In order to answer this question (if there is a way to address it…), it can be useful to define the two types of safaris available on the market: namely “holiday camps”, and genuine/customized safaris.
“Holiday camps” are safaris where you embark on the “tourist route”. In other words, expect to be jam-packed in a 4×4 (or truck) surrounded by a noisy bunch of tourists. Changing the itinerary is no option here, as the excursion has been planned for maximum profit. This is most definitely known as the “cheaper” safari solution.
On the other hand, customized safaris follow a different approach. They are not intended for the masses, but rather for YOU. Tailor-made safaris are more private, and genuine in the sense that they are unique. There are no strings attached to it, merely a tour operator that is entirely there to guide you, satisfy your requirements and match your desires. Undoubtedly, this path is more expensive, yet it gives you the best chance of creating your dream African safari vacation.
Once you have made the distinction between the two, you are now ready to plan your trip accordingly.
Some of you might say: but Michael, is it not possible to combine the best of both tactics and concoct an experience that is both unique and cost-effective at the same time? Most certainly, although you’ll need to put a lot more research into it.
The following is a list of guidelines and factors to consider before planning your “cheap” safari!
Should you book locally or abroad?
More often than none, it is more affordable to book locally although it requires additional effort and research. If you are ready to do the work nevertheless, it can eventually save you a lot of money as it cuts out the middle man.
Hint: Ask for some quotes from local travel agents, and check whether the company has got good reviews or not. Do some reading, refer to guide books and relevant info from reliable websites (such as mine 🙂 )!
One great way of sorting out the undesirable tour operators is to look at their credentials. Check for terms such as KATO (Kenya Association of Tour Operators), TATO (Tanzania Association of Tour Operators), and ASATA (Association of South African Travel Agents).
What region of Africa are you most interested in? What are your plans?
Generally speaking, East African countries end up being cheaper than Southern African destinations. Why? In Botswana for instance, a lot of safari areas (like the Okavango) are extremely remote and require additional travel costs (flight expenses, transfers, etc.). In countries like Kenya or Tanzania however, this is not necessarily the case.
– Book early. As you probably know, prices can vary from one month to the next, and high seasons are more expensive than lower ones. Therefore, make sure you book your flight at least two months in advance in order to get the best deal.
– Fly through Europe. If you’re from the US for instance, you’ll often find that it is cheaper to buy a single ticket from America to Europe, and then to add another one from Europe to your African destination than it is to combine the two in one single ticket. This is especially valid during the off-season though.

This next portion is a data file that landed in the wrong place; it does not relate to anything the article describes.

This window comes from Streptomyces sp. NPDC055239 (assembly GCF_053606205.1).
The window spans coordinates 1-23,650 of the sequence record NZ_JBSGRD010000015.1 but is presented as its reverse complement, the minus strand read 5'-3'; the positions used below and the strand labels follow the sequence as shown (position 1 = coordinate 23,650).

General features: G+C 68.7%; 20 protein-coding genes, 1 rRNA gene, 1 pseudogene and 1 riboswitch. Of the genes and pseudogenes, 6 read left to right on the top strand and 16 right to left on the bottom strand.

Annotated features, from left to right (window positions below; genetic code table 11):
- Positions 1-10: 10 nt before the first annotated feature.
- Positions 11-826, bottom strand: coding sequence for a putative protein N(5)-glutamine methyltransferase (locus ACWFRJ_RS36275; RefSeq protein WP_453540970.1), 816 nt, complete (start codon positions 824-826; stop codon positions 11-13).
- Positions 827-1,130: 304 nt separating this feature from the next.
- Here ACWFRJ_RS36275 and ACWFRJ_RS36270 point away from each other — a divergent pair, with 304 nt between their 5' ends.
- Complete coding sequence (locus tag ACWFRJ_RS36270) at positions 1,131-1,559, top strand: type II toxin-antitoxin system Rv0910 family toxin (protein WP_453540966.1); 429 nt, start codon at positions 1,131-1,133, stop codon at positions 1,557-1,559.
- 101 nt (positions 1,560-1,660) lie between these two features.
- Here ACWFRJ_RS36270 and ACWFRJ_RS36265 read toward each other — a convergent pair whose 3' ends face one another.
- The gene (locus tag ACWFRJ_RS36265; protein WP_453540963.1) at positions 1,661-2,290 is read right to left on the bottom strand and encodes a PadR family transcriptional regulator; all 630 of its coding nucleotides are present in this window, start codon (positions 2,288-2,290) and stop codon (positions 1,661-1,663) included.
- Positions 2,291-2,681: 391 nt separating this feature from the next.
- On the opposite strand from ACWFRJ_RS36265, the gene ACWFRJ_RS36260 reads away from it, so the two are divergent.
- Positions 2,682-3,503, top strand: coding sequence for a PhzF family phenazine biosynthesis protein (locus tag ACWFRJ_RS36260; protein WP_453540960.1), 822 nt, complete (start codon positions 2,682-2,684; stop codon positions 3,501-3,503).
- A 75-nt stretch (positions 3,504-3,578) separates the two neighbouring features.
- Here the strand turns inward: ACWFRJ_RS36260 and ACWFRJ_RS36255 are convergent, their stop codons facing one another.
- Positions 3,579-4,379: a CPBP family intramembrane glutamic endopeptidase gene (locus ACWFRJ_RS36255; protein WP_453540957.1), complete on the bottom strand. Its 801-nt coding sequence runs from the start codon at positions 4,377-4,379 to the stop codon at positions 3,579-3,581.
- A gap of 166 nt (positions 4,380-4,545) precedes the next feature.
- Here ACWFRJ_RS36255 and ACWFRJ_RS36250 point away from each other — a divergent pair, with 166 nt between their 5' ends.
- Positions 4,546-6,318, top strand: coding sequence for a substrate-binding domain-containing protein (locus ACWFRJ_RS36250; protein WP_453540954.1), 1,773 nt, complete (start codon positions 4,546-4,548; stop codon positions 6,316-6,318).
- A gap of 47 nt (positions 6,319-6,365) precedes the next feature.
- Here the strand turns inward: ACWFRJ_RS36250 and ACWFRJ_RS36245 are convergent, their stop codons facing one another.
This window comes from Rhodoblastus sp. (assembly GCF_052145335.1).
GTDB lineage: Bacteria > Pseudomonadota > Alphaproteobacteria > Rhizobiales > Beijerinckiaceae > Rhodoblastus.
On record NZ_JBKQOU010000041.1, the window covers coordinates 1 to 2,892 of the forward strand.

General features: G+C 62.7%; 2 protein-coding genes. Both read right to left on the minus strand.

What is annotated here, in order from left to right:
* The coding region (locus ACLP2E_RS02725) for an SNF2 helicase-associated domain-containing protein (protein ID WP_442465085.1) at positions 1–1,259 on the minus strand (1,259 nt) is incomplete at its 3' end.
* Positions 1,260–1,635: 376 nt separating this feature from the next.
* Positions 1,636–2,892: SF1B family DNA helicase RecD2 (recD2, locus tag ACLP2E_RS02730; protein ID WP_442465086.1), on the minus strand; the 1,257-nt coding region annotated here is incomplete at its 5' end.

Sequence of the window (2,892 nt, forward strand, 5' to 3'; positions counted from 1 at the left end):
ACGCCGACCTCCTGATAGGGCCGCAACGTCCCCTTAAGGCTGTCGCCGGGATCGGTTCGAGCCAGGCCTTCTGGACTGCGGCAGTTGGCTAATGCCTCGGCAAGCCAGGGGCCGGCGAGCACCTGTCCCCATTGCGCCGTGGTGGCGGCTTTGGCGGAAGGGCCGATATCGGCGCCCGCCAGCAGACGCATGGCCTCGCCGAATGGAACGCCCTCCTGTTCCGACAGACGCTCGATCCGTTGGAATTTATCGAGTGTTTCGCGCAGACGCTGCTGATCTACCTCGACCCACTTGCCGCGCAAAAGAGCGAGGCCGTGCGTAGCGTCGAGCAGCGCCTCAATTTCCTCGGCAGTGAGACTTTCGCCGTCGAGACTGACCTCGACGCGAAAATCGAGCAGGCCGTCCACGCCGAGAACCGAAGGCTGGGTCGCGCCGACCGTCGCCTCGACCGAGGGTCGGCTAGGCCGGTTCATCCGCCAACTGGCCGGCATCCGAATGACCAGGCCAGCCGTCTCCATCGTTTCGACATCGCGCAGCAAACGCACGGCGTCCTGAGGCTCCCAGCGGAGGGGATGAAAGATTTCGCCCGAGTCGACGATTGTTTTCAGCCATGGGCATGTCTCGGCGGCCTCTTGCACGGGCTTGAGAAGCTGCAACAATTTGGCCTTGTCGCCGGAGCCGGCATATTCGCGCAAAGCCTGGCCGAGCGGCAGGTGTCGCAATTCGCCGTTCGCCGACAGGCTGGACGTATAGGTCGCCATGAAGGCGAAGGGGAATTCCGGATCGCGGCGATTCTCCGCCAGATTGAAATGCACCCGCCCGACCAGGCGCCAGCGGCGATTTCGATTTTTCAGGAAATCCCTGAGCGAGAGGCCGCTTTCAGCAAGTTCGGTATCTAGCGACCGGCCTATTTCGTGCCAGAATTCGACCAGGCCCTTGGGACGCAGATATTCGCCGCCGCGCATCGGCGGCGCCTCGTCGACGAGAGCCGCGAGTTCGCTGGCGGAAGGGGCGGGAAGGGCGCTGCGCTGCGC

– Ex-Colonies give you more options. As an example, if you want to travel to East Africa search for flights leaving from London. For West Africa, look for flights departing from Paris, etc.
– Regional hubs are best when possible. Once you’re in a specific country, local airlines will often be more advantageous if you wish to travel to neighbouring nations.
Inside or Outside the Park?
Extremely important point!
Facilities on the vicinity of game parks and nature reserves are usually way more attractive (cost-wise) than lodges within the park boundaries. However, the setting will not be as ideal, and the experience a whole lot different all together. No wild game (or very little), no “bush experience”, and no real disconnection from the city buzz and civilization.
In order of affordability:
– Budget camping safaris (cheapest).
– Standard lodge safaris (reasonable).
– Luxury lodge safaris (expensive).
– Fly-in safaris (most exclusive).
My advice: If money is a concern, opt for either option 1 (if you enjoy camping) or option 2 if you desire a little more comfort.
This is closely linked to bookings. Choose between:
– Self-drive safaris: you drive your own vehicle inside the park. Cheapest safari option: can cost you as little as USD 70 per person per day (all included).
– Overlanding tours: a great way to visit multiple countries over a much longer time period. Trips last between 2 weeks and 6 months, and a 1 month adventure rates as little as USD 800. Extremely fun, especially if you are young at heart, don’t mind bumpy rides and dusty roads.
– Private safaris: exclusive safaris in an exclusive surrounding.
While it is possible to find “cheaper” safari options, the whole safari experience should not be seen as a cheap commodity per se as it is an “out of ordinary” activity that involves a lot of costs; park entry costs, vehicle expenses, and expenditures linked to safety and comfort.
At the end of the day it all comes down to what you’re really looking for: if you’re tight on money you may still be able to go on safari, but if I were you I’d save a little extra to turn your “cheap safari” experience into a once in a lifetime journey worth every penny!
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